This individual not only feels this way about their own evaluation of themselves, but also shows great concern that anybody watching them will come to the same awful conclusion. And if that happens, perhaps those spectators will no longer want to be friends, leaving the would be goal setter alone.

The originating cause of this feeling is inherent in most people brought up in Western society - it is caused primarily by a belief or program that we are not loveable and worthwhile because of who we are, but because of the things that we do.

The creation of this belief is simple when you consider the first time you ever washed up or folded your own clothes. It was most likely cause for congratulations and approval in your home. Parents wanting to train their children in the basic decencies in life use positive reinforcement to convey the idea that what has just been done is a desirable act. Young minds see that they are pleasing the most important people in their world by what they do, rather than pick up an understanding that they are loved anyway.

Additionally, we see that the opposite will apply as well. Parents wanting to ensure that their children do not repeat an undesirable act will express some kind of disapproval, whether it be anger, condemnation, disappointment or silence.

Young minds experiencing this situation often conclude that they are not loved when they do things that are wrong or not good. In this context, we see that most people would rather not attempt to achieve something worthwhile because there is a chance that they will fail, which will be perceived as ‘not good’. There can be no greater punishment for the owner of these kinds of programs than to feel that they have been seen as 'not good’ because they know the result is that love will be taken away from them.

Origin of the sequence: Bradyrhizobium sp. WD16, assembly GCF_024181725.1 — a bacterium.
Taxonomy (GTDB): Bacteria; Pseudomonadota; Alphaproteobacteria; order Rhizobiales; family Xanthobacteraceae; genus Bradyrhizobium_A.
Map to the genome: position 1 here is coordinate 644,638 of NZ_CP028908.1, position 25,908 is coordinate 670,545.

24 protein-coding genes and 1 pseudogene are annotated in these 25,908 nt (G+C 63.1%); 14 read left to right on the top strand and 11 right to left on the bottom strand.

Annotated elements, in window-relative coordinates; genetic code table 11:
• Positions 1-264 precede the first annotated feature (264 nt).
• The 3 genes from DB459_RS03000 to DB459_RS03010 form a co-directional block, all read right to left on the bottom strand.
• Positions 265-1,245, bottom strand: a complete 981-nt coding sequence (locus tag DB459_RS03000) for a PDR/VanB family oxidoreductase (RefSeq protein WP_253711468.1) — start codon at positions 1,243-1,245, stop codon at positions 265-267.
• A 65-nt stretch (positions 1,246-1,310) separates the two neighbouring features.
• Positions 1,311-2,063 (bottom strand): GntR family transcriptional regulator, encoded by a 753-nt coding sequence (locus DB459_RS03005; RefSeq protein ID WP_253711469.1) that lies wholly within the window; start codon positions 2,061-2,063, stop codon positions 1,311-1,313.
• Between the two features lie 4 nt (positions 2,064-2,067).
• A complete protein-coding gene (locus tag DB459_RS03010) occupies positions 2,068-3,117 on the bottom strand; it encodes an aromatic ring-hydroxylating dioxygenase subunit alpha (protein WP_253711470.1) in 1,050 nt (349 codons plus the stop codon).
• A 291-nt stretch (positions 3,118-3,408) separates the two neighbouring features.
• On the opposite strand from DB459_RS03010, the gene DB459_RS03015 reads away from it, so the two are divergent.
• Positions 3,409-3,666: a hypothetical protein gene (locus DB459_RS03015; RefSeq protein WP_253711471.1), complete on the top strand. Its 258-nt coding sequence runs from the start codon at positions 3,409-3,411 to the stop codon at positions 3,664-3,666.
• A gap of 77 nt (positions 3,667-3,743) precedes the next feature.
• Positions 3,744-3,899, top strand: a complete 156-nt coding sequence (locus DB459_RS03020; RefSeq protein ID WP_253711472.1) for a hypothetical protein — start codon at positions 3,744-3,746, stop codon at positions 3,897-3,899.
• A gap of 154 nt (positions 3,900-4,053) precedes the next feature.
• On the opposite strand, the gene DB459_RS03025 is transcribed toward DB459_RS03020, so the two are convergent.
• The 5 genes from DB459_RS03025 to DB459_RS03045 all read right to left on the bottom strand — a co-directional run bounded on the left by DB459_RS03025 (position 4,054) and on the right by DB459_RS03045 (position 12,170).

Hence we have the fear of failure. It’s not actually the failure that people fear though, it is the consequences of it that are so scary. This immobilises many would be goal setters.

In truth, failing to reach a target may be one of the best things that ever happened to you, since, by comparison, you would learn practically nothing from the things that you do well. You may very well learn some earth-shattering concepts from your failures.

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The fear of success is the other main reason that people do not set goals and write them down. Silly as it may seem, the problem with succeeding is that it will involve change. The greater the success, the greater the change, and change is terrifying because it moves us into unfamiliar territory.

If we are not familiar with success, it can be frightening to realise that we will be stretched to our limits by the amount of change necessary for us to succeed.

This particular fear is a difficult one to recognise because we spend a great deal of time daydreaming about success. Be especially aware when considering whether you have this fear or not. You almost certainly do. It will not be found at the conscious level, but in the subconscious – the part of your brain you don’t get to talk to so often.

While it can be challenging to move past fears (see our masterclass Transforming Fear), it is critically important that you set goals and work toward them.

Ultimately, what it really boils down to is this:

Your brain is a goal setting mechanism and whether you set goals for it or not, it will seek them relentlessly anyway.

If you wake in the morning with no conscious thought of what you will do that day, then your brain will take your most dominant thoughts and assume that these are what you want to achieve. Now, if your most dominant thoughts are that whatever happens you just don’t want to be in a car accident, guess who’s likelihood of bending their car just skyrocketed?!

Any brain concentrating on what it doesn’t want is attracting it as fast as possible by making it a dominant thought, which will be interpreted as a goal. How many people have you heard say ‘No way am I going to turn out like my father’, only to grow more and more like him each day?